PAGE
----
Tensions simmered one night inside the smoky Belgrade City cafe in a rough neighborhood near the train station. The price of a human being was being decided.

Dozens of young Middle Eastern and African men dressed in track suits and woolen caps were frantically negotiating with a Serbian smuggler on the costs of illegal trips over Balkan borders that are rapidly closing to them. The migrants, desperate to escape war and poverty in their homelands, needed help to get closer to their dream destination — Western Europe.

"I cannot do it for less than 5,000 (euros) for that group," the smuggler told a Moroccan middleman in English, who relayed the sum in Arabic on his cellphone to others. There was a short pause.

"That's too much for those people, they don't have that money," the Moroccan said.

"Then, no deal," the Serb smuggler replied. Taking a deep cigarette puff and a sip of whiskey, he turned to other potential clients who were lined up along the dim-lit bar covered with fading photos of Paris and other European capitals.

Human trafficking is back in a big way in the Serbian capital and elsewhere along the Balkan migrant corridor — a veritable growth industry for locals as European Union nations slam their borders shut in a domino effect, leaving thousands of refugees stuck at Greece's northern border.

Refugee entry restrictions and tighter transit rules imposed recently by Austria and several Balkan states have stalled but not stopped the flow of refugees across Europe — fueling a boom time for the region's ruthless smuggling gangs.

Refugees are being packed into car trunks or squeezed into secret compartments on trucks or buses, then driven along the same illegal smuggling routes used by drug traffickers. Other migrants may be taken through regular border crossings where guards or custom officers are being bribed to turn a blind eye.

Still others are driven to the borders by small-time freelance traffickers, mostly taxi drivers, and left to cross the fences on their own in the pitch dark. If the migrants are lucky, they will be picked up again by another smuggler on the other side of the border after walking through forests or across frozen rivers. If not, they will be caught by border patrols.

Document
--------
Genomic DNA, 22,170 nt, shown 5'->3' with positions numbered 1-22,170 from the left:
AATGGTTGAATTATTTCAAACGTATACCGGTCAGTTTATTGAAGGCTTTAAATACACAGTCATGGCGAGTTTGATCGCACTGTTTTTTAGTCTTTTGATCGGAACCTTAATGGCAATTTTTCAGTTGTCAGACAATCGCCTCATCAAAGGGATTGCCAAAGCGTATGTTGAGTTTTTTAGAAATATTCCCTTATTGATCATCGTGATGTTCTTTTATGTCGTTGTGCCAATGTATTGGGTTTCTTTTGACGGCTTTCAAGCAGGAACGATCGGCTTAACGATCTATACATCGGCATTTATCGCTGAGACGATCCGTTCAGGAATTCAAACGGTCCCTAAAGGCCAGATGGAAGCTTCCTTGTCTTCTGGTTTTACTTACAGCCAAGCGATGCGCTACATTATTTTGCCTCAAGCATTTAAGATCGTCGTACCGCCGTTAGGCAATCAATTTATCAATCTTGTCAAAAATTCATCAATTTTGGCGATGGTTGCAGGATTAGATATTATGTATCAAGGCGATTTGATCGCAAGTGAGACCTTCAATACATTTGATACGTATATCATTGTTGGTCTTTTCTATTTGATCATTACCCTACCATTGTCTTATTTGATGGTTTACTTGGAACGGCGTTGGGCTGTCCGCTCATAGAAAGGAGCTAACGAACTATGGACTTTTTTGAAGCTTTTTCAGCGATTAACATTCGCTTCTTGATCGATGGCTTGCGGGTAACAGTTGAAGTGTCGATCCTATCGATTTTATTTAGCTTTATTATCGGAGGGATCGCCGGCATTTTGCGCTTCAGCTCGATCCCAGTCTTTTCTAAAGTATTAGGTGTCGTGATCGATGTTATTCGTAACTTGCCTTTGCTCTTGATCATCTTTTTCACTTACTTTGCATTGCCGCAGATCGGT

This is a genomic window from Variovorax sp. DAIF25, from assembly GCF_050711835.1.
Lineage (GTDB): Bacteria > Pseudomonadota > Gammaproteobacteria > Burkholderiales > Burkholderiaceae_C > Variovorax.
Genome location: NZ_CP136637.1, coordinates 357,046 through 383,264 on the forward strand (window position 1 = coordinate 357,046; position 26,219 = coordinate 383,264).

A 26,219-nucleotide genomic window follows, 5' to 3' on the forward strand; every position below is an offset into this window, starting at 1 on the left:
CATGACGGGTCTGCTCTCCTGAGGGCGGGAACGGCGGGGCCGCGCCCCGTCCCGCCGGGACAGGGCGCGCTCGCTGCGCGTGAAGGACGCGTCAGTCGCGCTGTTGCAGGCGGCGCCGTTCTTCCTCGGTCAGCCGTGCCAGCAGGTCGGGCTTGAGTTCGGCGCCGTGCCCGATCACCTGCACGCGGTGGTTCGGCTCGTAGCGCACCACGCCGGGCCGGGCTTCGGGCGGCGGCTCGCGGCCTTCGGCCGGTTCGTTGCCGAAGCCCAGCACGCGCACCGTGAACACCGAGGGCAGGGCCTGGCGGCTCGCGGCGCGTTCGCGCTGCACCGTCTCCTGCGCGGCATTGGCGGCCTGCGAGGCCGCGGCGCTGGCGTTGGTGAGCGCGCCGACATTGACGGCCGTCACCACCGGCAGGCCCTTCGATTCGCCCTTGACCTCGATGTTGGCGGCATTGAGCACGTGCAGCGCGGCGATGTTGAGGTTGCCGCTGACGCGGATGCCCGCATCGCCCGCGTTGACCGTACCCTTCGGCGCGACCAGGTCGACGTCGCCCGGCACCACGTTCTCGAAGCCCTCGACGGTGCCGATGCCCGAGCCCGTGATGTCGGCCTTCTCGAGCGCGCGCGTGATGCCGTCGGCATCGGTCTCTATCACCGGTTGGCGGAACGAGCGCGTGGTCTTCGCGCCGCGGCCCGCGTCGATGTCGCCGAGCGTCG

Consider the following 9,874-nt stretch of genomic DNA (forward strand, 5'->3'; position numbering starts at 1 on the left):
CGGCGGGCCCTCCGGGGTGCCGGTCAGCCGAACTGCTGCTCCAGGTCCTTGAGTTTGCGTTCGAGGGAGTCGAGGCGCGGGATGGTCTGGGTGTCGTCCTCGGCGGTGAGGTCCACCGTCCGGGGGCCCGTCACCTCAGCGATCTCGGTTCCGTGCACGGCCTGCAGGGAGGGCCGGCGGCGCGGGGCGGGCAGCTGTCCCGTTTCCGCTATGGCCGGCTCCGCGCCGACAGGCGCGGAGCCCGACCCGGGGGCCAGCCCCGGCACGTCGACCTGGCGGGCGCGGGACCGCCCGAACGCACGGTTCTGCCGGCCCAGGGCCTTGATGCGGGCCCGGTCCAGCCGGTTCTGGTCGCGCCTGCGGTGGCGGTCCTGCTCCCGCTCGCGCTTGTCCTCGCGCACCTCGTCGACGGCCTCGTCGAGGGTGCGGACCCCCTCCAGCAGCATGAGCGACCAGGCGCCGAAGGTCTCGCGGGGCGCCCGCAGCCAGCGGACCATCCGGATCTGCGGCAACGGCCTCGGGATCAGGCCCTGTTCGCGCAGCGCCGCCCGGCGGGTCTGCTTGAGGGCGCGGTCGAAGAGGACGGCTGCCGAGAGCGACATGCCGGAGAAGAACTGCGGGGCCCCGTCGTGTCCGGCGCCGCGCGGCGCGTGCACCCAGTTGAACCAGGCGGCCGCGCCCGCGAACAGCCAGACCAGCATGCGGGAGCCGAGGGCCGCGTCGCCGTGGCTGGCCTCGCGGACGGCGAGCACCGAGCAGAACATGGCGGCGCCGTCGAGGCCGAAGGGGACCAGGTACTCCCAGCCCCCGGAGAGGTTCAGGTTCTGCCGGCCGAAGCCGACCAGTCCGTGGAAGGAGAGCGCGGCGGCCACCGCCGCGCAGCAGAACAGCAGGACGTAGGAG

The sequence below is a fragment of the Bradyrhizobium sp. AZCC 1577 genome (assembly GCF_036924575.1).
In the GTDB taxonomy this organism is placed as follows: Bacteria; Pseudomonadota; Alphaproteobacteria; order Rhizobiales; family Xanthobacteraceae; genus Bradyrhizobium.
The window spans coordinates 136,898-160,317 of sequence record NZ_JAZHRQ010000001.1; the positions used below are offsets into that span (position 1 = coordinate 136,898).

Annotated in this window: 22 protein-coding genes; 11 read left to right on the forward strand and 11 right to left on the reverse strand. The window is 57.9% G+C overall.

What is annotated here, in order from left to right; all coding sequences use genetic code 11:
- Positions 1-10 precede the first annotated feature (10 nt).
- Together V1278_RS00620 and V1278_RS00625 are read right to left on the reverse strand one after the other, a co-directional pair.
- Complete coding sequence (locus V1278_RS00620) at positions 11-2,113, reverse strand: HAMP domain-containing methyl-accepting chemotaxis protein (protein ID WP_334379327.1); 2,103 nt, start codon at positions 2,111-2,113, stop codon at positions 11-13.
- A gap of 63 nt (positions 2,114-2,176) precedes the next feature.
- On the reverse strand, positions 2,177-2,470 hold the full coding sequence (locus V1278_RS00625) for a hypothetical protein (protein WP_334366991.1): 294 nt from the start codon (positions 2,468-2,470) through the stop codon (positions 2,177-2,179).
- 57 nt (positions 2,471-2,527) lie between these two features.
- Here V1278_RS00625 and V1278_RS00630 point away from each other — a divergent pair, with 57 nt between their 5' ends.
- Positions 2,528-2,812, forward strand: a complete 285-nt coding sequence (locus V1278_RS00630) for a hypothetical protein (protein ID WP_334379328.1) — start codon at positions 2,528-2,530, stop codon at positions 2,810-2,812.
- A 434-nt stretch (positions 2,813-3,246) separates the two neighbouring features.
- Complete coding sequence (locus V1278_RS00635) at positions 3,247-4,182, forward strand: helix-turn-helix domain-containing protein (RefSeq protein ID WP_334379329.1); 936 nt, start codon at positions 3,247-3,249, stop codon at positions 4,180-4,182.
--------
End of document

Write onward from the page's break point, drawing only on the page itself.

Either way, their cash is gone, straight into the pockets of smugglers.

Rados Djurovic, of the Belgrade-based Asylum Protection Center, said once migrants enter Greece from Turkey, "there is no turning back."

"It's an illusion to think that by harassing or restricting their human rights, the migrants will give up and return to their countries," Djurovic said.

He said with the new border restrictions, Balkan traffickers — who had been virtually out of work when the flow of migrants was mostly unhindered last summer — are back on the streets of Belgrade.

"We are now again seeing some old faces, including some of the migrants who are part of the organized smuggling rings," Djurovic said.

Prices have risen to 1,000 euros ($1,090) per migrant for a 600-kilometer (375-mile) trip from the Greek border with Macedonia to the Serbian capital, he said. It will cost another 1,000 to 3,000 euros ($1,090 to $3,260) for the 600 more kilometers further to Vienna, the Austrian capital. Payment is always in cash. And increasing demand means those prices may rise again shortly.

Sometimes the migrants are risking not only their money, but their lives. Last August, Austrian authorities found 71 migrants, from 10 months to 56 years old, who suffocated in the air-tight cargo of a truck that left Serbia, traveling via Hungary to Austria.

Europol, the EU law enforcement agency, estimated that 90 percent of the 1.1 million refugees who reached Europe last year used smugglers during some part of their journey. Up to now, smugglers had mostly thrived in Turkey, arranging dangerous boat trips for migrants across the Aegean Sea to Greece. Now smuggling opportunities have bloomed across the Balkan migrant route that goes through Macedonia, Serbia, Croatia and Slovenia before reaching Austria.

"The people-smuggling trade is at the heart of the migrant crisis," said Rob Wainwright, the director of Europol. "We have to tackle the evil people behind this."

When Hungary built a razor-wire fence on its borders with Serbia and Croatia last summer, the flow of migrants was redirected westward toward Slovenia. Tight border patrols and tough new Hungarian laws punishing illegal entry and border fence vandalism slowed the flow to a trickle.

But now illegal crossings into Hungary have sharply increased after other nations along the Balkans last week reduced the flow of people to only a few hundred a day and set new limits on their nationalities. Afghans, who had passed freely before, were suddenly not being allowed to leave Greece, and no officials would say why. By Tuesday, Greek police estimated that up to 10,000 refugees, including many families, were stuck at its northern border, overflowing the refugee camp at Idomeni.

Refugees "are now forced to choose between spending what little money they have left on food or on smugglers," said Goran Bilic of the Save the Children charity.

Ahmet Ismaily, a Moroccan now stuck in Belgrade, says there's few migrants left who can afford to pay the Belgrade City smuggler's prices.

"The rich people have made it to Europe in the first wave (of migrants)," said Ismaily, who finished a dental degree but could not find work at home. "Only poor desperados like me are left behind."

Still, Ismaily has a plan. He is going to pay 200 euros ($217) to a Serbian taxi driver who will take him to Hungary's razor-wire border fence. He will try to climb it, evading the constant border patrols, then spend another 220 euros ($239) for a Hungarian cabbie to take him to Vienna. Along the way he will shave and get some new clothes "to look more European."

"Even getting caught is better than going back home. I will return only in a coffin," he said.

___

AP reporter Jovana Gec contributed.